Carl Frampton believes beating Scott Quigg in Manchester on February 27 will open the door to huge fights down the line.
Frampton and Quigg will put their IBF and WBA World titles on the line at the Manchester Arena - and Frampton admits seeing-off the Bury fighter would leave him in a position to fight the elite of the division.
“There’ll be options. Doors will open up. I’d like to unify the super-bantamweight division, there’s potential fights against Nonito Donaire, Guillermo Rigondeaux, Julio Ceja but also Leo Santa Cruz appeals to me at featherweight.”
“Then, with one all-British super-fight done, why not another?
“Lee Selby, is a very good fighter, that would be a mega-fight, but it’s about getting past Quigg first, then we take it from there.
“I just predict a win. Me at my best beats Scott Quigg at his best. I’ll break him down and I’ll knock him out as well.”
And Frampton says that when he wins on February 27 - coach Shane McGuigan will deserve a large chunk of the credit.
“One of the best things about him is how cool and calm he is in the corner.
“If you watch fights of mine in the past, the instructions he lets on to me are very precise and there’s only a couple in between the rounds. That’s important.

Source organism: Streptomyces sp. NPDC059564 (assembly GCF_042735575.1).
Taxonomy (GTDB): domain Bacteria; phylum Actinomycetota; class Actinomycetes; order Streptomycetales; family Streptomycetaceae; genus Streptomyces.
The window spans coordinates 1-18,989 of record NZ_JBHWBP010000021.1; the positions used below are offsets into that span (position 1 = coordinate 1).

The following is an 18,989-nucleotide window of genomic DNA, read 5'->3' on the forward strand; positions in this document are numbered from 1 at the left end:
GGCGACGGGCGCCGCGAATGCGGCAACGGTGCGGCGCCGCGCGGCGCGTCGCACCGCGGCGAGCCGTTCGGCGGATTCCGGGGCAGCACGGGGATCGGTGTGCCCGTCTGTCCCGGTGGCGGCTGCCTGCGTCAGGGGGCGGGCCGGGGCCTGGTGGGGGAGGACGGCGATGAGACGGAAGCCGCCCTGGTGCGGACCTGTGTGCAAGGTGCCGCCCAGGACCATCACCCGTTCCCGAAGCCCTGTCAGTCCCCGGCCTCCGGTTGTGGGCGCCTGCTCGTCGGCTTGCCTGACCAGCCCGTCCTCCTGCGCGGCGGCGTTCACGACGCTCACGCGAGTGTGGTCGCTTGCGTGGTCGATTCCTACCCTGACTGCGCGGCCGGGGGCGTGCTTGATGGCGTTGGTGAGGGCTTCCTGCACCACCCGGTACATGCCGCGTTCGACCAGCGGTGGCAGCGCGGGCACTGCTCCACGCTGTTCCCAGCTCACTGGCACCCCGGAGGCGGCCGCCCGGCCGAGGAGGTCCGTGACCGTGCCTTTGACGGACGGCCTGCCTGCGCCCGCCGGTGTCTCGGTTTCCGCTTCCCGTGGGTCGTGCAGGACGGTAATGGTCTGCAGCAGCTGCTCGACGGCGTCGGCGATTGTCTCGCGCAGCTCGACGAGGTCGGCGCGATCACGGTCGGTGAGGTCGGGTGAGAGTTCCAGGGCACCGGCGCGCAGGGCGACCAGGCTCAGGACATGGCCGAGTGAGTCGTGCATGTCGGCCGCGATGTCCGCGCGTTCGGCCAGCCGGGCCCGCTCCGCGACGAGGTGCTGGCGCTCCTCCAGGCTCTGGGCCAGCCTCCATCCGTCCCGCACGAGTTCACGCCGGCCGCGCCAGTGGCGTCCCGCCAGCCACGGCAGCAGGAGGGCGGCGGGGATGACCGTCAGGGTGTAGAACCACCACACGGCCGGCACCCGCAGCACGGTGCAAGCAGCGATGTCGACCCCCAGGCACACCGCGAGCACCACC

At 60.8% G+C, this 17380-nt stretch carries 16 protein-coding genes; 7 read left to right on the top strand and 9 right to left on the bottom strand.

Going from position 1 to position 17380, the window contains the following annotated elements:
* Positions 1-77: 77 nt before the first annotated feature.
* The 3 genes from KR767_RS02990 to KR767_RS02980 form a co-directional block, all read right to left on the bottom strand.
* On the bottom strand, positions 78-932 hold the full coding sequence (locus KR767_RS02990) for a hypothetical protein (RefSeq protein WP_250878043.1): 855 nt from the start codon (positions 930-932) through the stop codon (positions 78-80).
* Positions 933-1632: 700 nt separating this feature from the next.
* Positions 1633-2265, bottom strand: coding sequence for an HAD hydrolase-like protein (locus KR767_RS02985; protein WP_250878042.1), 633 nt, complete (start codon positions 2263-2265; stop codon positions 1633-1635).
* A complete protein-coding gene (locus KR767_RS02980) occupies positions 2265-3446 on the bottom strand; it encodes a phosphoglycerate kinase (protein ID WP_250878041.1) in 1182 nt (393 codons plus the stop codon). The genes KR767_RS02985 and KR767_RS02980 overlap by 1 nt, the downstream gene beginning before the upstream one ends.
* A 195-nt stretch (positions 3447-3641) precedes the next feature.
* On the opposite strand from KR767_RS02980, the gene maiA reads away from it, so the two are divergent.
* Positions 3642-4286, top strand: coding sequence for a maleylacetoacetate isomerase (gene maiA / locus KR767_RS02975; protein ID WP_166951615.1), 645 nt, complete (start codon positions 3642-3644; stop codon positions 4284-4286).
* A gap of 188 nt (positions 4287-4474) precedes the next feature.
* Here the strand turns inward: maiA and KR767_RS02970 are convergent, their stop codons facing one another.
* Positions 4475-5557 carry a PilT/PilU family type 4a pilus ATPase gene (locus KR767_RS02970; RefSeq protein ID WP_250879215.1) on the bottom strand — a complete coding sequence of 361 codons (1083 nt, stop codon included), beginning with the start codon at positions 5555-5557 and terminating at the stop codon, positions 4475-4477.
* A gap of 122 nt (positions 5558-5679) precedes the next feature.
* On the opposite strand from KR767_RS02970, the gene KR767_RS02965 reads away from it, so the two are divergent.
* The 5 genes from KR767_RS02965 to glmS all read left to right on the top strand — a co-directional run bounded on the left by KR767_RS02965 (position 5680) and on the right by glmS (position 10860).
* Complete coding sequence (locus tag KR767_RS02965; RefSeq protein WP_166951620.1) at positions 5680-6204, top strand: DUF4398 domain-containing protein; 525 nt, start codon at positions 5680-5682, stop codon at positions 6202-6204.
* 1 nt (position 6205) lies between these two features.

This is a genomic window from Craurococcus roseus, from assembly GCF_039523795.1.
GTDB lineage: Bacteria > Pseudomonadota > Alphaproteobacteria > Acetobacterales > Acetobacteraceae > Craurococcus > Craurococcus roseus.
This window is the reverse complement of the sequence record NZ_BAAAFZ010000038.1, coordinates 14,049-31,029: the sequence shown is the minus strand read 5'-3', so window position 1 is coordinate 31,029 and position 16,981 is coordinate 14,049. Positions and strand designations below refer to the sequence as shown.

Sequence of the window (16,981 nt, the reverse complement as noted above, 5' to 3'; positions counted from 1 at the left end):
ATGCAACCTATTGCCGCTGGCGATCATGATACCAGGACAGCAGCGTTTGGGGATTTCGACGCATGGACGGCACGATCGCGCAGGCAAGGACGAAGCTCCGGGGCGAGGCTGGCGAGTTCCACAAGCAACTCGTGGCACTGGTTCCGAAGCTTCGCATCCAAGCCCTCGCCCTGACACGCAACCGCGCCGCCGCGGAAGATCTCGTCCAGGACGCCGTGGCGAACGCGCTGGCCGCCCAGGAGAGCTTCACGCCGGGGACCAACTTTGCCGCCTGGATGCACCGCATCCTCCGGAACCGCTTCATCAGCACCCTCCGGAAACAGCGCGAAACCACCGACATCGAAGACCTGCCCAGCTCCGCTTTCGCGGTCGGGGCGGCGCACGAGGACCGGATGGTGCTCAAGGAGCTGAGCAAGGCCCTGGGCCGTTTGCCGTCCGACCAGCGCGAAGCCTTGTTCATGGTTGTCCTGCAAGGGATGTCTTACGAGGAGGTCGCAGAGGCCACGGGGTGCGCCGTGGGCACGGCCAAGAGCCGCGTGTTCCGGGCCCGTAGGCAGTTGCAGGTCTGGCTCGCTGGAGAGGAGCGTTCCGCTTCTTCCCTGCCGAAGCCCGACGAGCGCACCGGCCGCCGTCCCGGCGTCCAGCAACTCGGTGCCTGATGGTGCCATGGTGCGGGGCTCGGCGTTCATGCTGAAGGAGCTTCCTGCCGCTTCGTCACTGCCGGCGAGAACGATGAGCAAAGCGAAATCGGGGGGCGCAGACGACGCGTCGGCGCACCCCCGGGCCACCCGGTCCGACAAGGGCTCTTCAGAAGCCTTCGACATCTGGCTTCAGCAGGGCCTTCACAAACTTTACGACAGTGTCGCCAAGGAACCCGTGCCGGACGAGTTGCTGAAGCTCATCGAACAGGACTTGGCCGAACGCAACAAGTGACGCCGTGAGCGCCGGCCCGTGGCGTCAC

“Someone like Joe Gallagher tells his fighter 20 different things but it’s important to only have one or two because you’re just going to forget the rest, aren’t you?
“Shane’s the whole package, everything, nutrition, boxing brain.
“I’m telling you, I think he’s the best coach in the country and I promise, soon you’ll be comparing him with the best in the world,” he added.
And Frampton is sure he will perform better than he did against Alejandro Gonzalez Jr in his last outing in July last year.
“I just thought I was going go in and blow the guy away. Everything was too relaxed, out in the States, in a nice hotel, there was a pool, the weather’s nice, and it didn’t feel right.
“And the first round (when he hit the deck twice) was the worst round of my whole professional career.
“They’re taking confidence from that so it’s probably a blessing in disguise that it happened.
“If I’d gone in and blew Gonzalez away in two rounds, then this fight still wouldn’t be happening.
“You learn from your mistakes. I believe that Scott Quigg is a better fighter than Alejandro Gonzalez but I believe I’m a better fighter than Scott Quigg. I just need to prove it.”
And Frampton added that he has very little time for Quigg’s trainer Joe Gallagher.
“Joe Gallager’s like a petulant child sometimes. In press conferences, for instance, when we’re talking, he’s rolling his eyes like a schoolgirl, pretending he’s not listening. It’s disrespectful and I don’t like that.
“I’ll respect any man that walks into the ring but people like Eddie Hearn and Joe Gallagher who’ve never taken a slap in the mouth in their lives shouldn’t be disrespectful towards me and other fighters. It’s just not on,” added the Tigers Bay man.
Meanwhile Guillermo Rigondeaux will fight in Britain for the first time on Saturday March 12 at the Liverpool Echo Arena when he faces Jazza Dickens.
The Cuban takes on Dickens over ten rounds on the undercard of Terry Flanagan’s WBO World Lightweight title defence against Derry Mathews.